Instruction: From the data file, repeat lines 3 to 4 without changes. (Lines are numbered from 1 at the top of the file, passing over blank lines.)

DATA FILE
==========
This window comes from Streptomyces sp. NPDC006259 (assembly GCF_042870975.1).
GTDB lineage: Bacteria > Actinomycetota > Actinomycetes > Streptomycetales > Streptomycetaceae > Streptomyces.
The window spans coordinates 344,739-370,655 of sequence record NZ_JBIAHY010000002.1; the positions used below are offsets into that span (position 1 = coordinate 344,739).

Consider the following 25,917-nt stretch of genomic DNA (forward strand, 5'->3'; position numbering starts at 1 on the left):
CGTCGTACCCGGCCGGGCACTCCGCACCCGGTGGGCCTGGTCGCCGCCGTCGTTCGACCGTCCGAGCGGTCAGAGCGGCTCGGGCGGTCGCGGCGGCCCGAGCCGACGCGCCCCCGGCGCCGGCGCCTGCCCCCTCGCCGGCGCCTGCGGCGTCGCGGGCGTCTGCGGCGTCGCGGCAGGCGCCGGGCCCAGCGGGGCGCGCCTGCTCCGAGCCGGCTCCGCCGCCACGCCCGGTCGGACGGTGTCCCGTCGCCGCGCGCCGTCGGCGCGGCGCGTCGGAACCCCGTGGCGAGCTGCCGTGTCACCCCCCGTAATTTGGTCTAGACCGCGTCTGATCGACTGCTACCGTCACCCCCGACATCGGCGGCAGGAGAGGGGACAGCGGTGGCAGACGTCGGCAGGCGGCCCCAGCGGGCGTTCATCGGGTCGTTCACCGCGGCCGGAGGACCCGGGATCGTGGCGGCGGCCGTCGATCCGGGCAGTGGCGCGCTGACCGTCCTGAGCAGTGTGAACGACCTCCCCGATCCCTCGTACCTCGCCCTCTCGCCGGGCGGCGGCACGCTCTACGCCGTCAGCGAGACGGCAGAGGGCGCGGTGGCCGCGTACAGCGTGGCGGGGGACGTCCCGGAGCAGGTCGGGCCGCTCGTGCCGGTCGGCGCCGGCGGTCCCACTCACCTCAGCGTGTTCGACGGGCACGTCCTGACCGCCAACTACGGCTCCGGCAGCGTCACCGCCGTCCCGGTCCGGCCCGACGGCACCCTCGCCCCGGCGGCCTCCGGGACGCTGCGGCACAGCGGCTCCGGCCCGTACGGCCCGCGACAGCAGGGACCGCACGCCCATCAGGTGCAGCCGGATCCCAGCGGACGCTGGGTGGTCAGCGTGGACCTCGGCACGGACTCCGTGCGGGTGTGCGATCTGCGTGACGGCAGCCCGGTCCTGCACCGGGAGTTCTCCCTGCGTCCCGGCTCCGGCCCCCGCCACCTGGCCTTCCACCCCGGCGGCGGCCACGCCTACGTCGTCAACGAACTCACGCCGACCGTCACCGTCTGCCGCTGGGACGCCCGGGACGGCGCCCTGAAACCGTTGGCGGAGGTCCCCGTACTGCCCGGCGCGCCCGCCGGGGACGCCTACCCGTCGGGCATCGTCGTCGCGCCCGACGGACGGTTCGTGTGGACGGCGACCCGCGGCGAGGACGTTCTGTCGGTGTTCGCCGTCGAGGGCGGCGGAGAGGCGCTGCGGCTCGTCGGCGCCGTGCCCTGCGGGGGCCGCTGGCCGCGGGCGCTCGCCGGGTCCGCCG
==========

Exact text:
The window spans coordinates 344,739-370,655 of sequence record NZ_JBIAHY010000002.1; the positions used below are offsets into that span (position 1 = coordinate 344,739).

Consider the following 25,917-nt stretch of genomic DNA (forward strand, 5'->3'; position numbering starts at 1 on the left):